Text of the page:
As demonstrated by Western blot phosphoprotein analysis on peripheral-blood leukocytes, most patients had residual detectable activated ABL kinase or CrkL target phosphorylation in the 1-month post-treatment samples, but 29 (81%) of 36 and 34 (90%) of 38 patients had complete absence of p-CrkL by 3 and 6 months after treatment, respectively (Table 3). All seven patients with residual p-CrkL at 6 months had not achieved MMR; two patients had not achieved CCyR and had residual p-CrkL also at 6 months. Only two patients had residual p-CrkL at 12 months, and one patient acquired p-CrkL expression in an 18-month sample.
Treatment was well tolerated overall. The most common nonhematologic adverse events, regardless of causality, were muscle and joint aches, fatigue, dermatologic complaints such as rash and acne, headaches, and diarrhea (Table 4). Grade ≥ 3 nonhematologic toxicity was uncommon and included fatigue (6%), joint and muscle pain (6%), peripheral neuropathy (5%), dyspnea (5%), and memory impairment (5%). Pleural effusion was uncommon, occurring in 13% of patients and with only one (2%) being grade 3 (once-daily schedule; no grade 4 pleural effusions). Myelosuppression occurred frequently but was usually transient and manageable with temporary treatment interruptions and occasional dose reductions, although one patient discontinued therapy because of prolonged thrombocytopenia. Grade ≥ 3 neutropenia, thrombocytopenia, and anemia occurred in 13 patients (21%), six patients (10%), and four patients (6%), respectively. There were two instances of grade 4 neutropenia and three instances of grade 4 thrombocytopenia, all on the twice-daily schedule. There was no significant difference in the overall rate of adverse events by schedule. The rate of pleural effusion was 3% with the once-daily schedule and 10% with the twice-daily schedule (P = .26). One patient had a grade 1 pericardial effusion. The rates of grade 3 to 4 neutropenia for the once-daily and twice-daily schedules were 13% and 8% (P = .53), respectively, and the rates of grade 3 to 4 thrombocytopenia were 3% and 6%, respectively (P = .67). Myelosuppression usually occurred early; the median time to the first event of grade 3 to 4 myelosuppression was 28 days (range, 8 to 1,035 days). Four patients had neutropenic fever. Bleeding occurred in six patients (three nose bleeds, one conjunctival bleed, one rectal bleed, and one lower GI bleed).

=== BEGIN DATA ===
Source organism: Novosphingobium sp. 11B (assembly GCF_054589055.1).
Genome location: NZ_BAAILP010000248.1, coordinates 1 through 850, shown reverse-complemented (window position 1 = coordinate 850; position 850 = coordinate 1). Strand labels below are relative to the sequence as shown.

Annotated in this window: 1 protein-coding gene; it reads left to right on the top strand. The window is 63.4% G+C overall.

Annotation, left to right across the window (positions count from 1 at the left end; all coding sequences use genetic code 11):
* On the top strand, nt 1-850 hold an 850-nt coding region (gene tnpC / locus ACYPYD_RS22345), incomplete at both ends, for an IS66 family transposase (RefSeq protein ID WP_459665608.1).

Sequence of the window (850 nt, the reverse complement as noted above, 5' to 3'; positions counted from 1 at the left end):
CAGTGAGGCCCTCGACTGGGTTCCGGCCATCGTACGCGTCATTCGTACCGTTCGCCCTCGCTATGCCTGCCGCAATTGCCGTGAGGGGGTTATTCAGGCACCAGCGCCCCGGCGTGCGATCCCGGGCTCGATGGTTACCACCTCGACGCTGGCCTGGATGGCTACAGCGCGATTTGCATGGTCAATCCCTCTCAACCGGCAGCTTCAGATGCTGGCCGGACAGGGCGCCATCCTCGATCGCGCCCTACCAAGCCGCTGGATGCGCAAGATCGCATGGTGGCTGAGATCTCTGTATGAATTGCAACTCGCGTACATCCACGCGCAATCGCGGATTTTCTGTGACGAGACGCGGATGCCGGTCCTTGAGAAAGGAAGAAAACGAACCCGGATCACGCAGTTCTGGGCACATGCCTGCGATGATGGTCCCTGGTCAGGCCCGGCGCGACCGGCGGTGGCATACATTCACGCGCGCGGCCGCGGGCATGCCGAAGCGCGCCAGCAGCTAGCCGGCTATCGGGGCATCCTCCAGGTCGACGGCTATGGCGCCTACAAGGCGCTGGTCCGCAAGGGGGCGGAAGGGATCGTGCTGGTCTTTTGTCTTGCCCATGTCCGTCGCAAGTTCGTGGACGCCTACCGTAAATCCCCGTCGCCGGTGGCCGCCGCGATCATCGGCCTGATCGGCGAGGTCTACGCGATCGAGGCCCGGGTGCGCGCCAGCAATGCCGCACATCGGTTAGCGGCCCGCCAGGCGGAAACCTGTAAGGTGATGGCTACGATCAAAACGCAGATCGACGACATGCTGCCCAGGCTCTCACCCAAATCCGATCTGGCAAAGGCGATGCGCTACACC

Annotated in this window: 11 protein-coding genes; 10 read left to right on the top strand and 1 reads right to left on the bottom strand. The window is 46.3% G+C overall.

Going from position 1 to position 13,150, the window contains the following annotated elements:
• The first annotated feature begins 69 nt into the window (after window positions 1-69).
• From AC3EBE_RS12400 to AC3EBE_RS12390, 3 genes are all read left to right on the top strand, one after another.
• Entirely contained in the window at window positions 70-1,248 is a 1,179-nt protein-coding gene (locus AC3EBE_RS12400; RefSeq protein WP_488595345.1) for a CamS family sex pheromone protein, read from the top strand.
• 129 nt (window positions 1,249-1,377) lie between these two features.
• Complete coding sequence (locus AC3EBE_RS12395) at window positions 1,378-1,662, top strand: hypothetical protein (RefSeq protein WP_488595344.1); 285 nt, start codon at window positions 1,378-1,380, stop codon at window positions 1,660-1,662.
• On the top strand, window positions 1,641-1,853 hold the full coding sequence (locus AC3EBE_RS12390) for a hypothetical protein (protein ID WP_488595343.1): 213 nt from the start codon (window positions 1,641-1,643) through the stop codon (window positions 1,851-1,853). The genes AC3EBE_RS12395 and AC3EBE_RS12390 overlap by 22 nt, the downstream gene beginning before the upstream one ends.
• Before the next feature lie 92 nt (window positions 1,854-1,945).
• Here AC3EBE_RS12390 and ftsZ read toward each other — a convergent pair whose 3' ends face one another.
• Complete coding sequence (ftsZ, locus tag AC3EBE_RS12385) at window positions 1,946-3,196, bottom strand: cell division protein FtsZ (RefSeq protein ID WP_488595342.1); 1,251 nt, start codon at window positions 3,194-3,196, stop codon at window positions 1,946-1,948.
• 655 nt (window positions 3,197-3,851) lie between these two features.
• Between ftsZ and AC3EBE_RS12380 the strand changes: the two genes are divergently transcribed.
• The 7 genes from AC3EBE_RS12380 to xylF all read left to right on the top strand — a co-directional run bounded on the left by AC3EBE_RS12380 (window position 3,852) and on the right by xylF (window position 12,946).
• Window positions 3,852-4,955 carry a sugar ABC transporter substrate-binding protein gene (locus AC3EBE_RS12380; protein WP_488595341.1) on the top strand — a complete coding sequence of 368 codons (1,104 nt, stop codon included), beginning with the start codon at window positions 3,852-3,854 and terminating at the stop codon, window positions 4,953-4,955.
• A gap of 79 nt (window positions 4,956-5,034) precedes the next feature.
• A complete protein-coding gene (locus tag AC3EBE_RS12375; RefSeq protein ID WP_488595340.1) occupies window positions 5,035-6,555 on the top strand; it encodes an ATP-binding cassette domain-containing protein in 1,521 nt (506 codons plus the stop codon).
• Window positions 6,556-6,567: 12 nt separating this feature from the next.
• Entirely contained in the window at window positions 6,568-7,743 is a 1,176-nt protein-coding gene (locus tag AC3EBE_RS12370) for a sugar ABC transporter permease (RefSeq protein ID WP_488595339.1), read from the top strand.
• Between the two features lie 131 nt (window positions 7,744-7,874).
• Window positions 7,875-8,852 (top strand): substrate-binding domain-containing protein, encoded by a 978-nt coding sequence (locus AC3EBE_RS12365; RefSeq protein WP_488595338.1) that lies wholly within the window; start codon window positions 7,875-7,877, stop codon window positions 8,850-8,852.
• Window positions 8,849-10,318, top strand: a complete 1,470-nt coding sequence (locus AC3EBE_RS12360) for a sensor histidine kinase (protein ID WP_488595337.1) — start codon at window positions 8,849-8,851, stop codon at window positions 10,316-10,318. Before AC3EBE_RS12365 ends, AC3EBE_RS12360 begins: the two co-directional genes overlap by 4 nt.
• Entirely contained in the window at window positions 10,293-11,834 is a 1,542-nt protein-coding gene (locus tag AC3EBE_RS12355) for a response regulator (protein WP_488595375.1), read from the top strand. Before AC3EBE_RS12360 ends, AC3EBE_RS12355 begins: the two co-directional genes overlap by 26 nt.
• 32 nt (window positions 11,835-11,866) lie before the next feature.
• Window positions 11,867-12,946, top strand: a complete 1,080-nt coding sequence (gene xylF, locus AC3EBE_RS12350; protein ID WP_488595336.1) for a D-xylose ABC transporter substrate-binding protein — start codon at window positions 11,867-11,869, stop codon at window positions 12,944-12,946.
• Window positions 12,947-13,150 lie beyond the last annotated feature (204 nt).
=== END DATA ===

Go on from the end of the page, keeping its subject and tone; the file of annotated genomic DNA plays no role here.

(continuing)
Throughout the study period, 30 (48%) of 62 patients have required 87 transient treatment interruptions, with 21 patients requiring more than one interruption (median, two interruptions; range, one to seven interruptions). The most common causes for these 87 treatment interruptions were pleural effusion (n = 20 treatment interruptions), dyspnea (n = 16), and headache (n = 12). Dose reductions were required in 22 patients (35%). The actual median daily dose at 12 months was 100 mg (range, 20 to 100 mg). Five patients discontinued therapy; three patients discontinued because of intolerance, including two patients with pleural effusion (one patient on each schedule) and one patient with prolonged myelosuppression (twice-daily schedule); the other two patients discontinued as a result of patient's choice (n = 1) and noncompliance (n = 1). Treatment interruptions occurred in 18 patients (58%) in the once-daily arm and 12 patients (39%) in the twice-daily arm, and dose reductions occurred in 10 patients (33%) and 12 patients (39%), respectively.
Improving the long-term outcome of patients with CML remains an important objective. Despite the excellent results achieved with imatinib, at least 25% to 30% of patients do not achieve an optimal outcome.1 In a recently reported single-institution analysis on 204 consecutive patients treated with standard-dose imatinib, the 5-year probability of EFS was 81%. However, considering intolerance to imatinib or lack of achievement of the desirable end points (eg, major cytogenetic response) as events, the 5-year EFS was 63%.16 To improve these results, we investigated dasatinib as initial therapy for CML. Dasatinib is more potent in vitro than imatinib,11 is effective in at least 50% of patients in whom imatinib has failed,9 and may be less prone to development of mutations than imatinib.17